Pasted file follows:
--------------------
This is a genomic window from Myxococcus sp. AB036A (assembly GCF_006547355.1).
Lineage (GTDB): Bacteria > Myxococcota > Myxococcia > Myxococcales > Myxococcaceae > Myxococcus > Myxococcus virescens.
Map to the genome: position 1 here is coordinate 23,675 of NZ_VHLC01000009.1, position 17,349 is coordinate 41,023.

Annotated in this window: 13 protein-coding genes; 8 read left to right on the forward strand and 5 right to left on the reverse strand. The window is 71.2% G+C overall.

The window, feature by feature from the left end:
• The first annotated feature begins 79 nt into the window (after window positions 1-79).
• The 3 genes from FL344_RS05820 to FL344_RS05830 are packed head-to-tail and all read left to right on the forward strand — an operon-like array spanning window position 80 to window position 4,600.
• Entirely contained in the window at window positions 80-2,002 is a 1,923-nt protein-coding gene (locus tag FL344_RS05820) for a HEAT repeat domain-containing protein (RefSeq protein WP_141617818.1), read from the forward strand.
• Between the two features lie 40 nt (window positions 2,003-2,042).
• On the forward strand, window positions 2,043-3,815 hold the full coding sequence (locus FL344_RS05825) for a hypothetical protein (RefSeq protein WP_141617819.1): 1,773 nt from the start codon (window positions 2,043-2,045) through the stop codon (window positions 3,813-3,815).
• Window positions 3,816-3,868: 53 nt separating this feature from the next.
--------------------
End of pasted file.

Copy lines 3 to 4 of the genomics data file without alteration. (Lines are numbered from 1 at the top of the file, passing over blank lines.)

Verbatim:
Map to the genome: position 1 here is coordinate 23,675 of NZ_VHLC01000009.1, position 17,349 is coordinate 41,023.

Annotated in this window: 13 protein-coding genes; 8 read left to right on the forward strand and 5 right to left on the reverse strand. The window is 71.2% G+C overall.